Tennessee's Ty Chandler avoiding lost-yardage stops, leads SEC in rushing

Tennessee Athletics photo by Andrew Ferguson / Tennessee senior running back Ty Chandler leads the Southeastern Conference in rushing through two games and has yet to sustain a lost-yardage stop.

Tennessee senior running back Ty Chandler is leading the Southeastern Conference in rushing through two weekends despite failing to notch a 100-yard performance in victories over South Carolina and Missouri.

Of course, negative plays can factor into such totals as well.

The 5-foot-11, 205-pounder out of Nashville's Montgomery Bell Academy has carried 32 times for 176 yards for a robust average of 5.5 yards per rush. Not once in those 32 carries has Chandler endured a lost-yardage stop, a trait he hopes to continue this Saturday when the No. 14 Volunteers face No. 3 Georgia in Sanford Stadium.

"We definitely take pride in that - being able to get back to the line of scrimmage and getting more yards than what the play is blocked for," Chandler said Tuesday afternoon on a Zoom call. "That's what is preached to us every day, and that's what we try and do."

Tennessee's running backs didn't have a lost-yardage carry in last weekend's 35-12 thumping of Mizzou, as Chandler, sophomore Eric Gray and freshman Jabari Small combined on 39 rushes for 222 yards. Vols third-year coach Jeremy Pruitt said after the game that negative runs typically are the result of missed assignments and that running backs should always fall forward.

Pruitt felt like his rushers could have broken more arm tackles but was pleased they didn't get greedy.

"Sometimes a running back can get greedy and bounce things that he shouldn't or maybe make the wrong cut," Pruitt said. "Our guys are coachable, and they're trying to do the things we ask them to do."

Tennessee sixth-year senior center Brandon Kennedy said Tuesday that a game in which running backs stay clear of lost-yardage plays is something that is celebrated by everyone involved.

"That was great to see and very exciting," Kennedy said. "As an offensive line, any time you see the running back in front of you and hear the crowd cheering, it's great, but I also think we had some yards that we left out there. As an offensive line, we know we left some little things out there, so moving forward to this next game, we want to kind of pick up on those things and do better."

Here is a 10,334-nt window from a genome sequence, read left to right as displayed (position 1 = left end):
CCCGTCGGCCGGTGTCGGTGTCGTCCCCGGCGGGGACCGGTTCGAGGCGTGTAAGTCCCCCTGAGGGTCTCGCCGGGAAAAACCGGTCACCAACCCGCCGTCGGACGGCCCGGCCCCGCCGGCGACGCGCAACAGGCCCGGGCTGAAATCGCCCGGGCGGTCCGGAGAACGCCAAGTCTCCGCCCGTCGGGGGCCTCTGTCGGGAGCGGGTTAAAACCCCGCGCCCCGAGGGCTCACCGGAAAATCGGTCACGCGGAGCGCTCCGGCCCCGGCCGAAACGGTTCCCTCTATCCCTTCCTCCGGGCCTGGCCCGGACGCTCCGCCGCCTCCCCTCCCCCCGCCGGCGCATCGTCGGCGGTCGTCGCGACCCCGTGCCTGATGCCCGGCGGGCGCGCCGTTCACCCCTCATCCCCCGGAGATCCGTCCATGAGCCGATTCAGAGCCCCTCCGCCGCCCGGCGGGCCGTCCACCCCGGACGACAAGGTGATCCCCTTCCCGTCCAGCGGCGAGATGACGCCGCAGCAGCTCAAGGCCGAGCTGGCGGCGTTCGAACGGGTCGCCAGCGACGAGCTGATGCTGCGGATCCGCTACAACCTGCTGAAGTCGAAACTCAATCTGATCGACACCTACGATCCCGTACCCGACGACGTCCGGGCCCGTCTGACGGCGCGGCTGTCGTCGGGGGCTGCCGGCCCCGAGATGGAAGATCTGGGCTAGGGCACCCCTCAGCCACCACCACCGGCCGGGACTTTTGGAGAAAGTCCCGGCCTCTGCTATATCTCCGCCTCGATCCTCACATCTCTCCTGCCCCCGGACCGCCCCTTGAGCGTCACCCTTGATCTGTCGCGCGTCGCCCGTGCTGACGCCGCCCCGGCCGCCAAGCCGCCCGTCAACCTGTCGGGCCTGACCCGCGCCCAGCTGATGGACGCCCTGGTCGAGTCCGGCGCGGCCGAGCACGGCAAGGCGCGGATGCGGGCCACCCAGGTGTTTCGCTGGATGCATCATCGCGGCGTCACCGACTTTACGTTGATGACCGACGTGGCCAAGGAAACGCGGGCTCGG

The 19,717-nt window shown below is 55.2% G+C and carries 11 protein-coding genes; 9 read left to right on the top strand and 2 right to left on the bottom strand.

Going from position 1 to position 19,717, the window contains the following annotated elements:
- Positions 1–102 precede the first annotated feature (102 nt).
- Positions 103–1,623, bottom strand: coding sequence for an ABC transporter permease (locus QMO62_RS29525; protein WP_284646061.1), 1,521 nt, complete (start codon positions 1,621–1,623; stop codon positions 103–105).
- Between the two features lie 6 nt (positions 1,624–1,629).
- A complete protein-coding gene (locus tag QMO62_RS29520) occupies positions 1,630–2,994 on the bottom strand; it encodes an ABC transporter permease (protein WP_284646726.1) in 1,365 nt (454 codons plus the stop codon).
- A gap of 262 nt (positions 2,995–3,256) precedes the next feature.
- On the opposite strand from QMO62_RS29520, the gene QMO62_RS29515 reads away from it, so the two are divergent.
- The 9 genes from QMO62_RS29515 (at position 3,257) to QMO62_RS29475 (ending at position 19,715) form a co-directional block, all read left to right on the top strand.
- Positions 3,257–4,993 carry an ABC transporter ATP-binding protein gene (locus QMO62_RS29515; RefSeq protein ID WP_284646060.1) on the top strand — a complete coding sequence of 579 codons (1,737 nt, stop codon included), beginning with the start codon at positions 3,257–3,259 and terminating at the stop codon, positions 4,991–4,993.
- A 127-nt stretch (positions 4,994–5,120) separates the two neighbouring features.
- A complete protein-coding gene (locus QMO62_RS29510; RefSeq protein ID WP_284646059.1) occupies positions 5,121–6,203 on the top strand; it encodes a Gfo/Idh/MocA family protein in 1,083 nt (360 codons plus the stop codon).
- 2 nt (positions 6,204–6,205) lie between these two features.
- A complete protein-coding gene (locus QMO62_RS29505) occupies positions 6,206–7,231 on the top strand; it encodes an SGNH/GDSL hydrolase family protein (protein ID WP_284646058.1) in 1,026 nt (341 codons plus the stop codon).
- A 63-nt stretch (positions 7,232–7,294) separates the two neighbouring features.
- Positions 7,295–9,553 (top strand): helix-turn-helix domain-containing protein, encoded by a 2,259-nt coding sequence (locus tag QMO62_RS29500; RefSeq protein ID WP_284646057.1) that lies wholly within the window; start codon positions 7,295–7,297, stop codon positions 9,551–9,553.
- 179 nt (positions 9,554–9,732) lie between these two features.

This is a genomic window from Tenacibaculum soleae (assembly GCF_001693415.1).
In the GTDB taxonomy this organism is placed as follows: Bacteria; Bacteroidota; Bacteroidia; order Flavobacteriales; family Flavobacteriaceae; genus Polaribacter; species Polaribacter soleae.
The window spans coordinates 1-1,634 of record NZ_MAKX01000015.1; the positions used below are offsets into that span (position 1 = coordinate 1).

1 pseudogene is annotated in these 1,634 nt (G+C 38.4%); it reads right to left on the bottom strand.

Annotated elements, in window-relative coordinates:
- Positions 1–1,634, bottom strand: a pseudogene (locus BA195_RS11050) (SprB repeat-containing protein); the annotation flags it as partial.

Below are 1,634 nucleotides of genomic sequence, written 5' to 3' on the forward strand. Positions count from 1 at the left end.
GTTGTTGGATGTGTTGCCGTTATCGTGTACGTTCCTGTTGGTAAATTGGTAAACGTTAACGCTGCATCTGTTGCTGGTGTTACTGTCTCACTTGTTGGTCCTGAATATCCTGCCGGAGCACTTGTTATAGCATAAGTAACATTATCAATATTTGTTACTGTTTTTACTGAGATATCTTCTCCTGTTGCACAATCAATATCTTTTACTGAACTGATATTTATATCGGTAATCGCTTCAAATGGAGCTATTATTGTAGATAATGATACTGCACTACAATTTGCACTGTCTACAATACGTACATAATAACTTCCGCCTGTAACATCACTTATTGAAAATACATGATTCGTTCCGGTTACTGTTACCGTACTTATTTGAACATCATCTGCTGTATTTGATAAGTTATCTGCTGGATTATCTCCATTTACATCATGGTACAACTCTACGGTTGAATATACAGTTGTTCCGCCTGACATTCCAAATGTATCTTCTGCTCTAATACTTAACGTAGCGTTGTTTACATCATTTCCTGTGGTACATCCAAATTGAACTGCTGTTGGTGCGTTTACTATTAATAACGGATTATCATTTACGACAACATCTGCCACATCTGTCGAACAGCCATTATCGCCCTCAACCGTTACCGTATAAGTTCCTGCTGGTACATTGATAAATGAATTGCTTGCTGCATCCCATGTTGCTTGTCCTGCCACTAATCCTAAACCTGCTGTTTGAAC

Chandler gained 86 yards on 13 carries at South Carolina and added 90 yards on 19 rushes last weekend, but he knows that Georgia will present a significantly stiffer challenge. The Bulldogs racked up six lost-yardage stops during Saturday's 27-6 drubbing of Auburn and held the Tigers to a paltry 39 yards on 22 carries.

Tennessee only rushed for 70 yards on 29 carries in last season's 43-14 loss to the Bulldogs in Neyland Stadium, a night in which Georgia's defense compiled 11 tackles for loss, including three sacks.

"They are very big up front," Kennedy said. "Their nose, Jordan Davis, is someone who uses his size to his advantage when he goes against blockers in the run game. Our biggest thing moving forward is being physical and executing at a high level."

Said Chandler: "We've got to accept the opportunity and get ready for it and just go seize the moment. They've got a great defense, but I'm looking forward to it, and I know the whole team is looking forward to it."

Chandler realizes that his blocking skills could be put to the test far more in this game compared to the first two but plans to be ready for that as well. Leading the league in rushing so far without a 100-yard game is a unique feat, but everything about this season is unique.

"It's a blessing," Chandler said when asked about topping SEC rushers through two weeks, "and I've got to thank God and give a big shout out to my mama and also a shout out to the offensive line. All those guys - Trey (Smith), Cade (Mays), Darnell (Wright), Jahmir (Johnson), BK (Kennedy) - all those guys.

"They're all doing a great job, and I just want to be able to give back to them and work for them like they work for me."

Meaningful flip

Kennedy was Tennessee's representative last Saturday at the coin toss before the Missouri game. The SEC is allowing just one player per team at midfield due to coronavirus-related concerns.

"It was very special to me, especially it being our first time back in Neyland after all that we went through," Kennedy said. "It was good that we at least had a certain amount of fans there, and it was just special to me."

Contact David Paschall at dpaschall@timesfreepress.com or 423-757-6524.